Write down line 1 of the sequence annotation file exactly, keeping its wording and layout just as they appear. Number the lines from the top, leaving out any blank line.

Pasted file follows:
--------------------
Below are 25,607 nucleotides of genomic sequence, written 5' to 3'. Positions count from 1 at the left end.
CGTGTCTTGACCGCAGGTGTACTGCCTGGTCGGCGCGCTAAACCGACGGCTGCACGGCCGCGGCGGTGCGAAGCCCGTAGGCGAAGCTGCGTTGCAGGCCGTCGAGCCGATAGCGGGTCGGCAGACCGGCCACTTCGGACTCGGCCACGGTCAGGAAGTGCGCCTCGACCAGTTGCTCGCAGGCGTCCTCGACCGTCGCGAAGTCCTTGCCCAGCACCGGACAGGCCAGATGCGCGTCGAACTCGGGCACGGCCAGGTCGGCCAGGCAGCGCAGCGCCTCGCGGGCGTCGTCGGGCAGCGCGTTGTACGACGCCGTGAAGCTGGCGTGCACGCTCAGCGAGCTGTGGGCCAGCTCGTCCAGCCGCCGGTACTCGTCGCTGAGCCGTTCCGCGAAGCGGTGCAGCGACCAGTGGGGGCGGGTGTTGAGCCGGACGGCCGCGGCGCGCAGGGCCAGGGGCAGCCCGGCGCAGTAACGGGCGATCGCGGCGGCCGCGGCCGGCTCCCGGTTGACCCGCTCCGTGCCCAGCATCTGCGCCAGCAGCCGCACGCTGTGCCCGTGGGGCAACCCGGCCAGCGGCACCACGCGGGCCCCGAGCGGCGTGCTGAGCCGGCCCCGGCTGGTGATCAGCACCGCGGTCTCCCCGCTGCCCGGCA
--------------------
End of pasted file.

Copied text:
Below are 25,607 nucleotides of genomic sequence, written 5' to 3'. Positions count from 1 at the left end.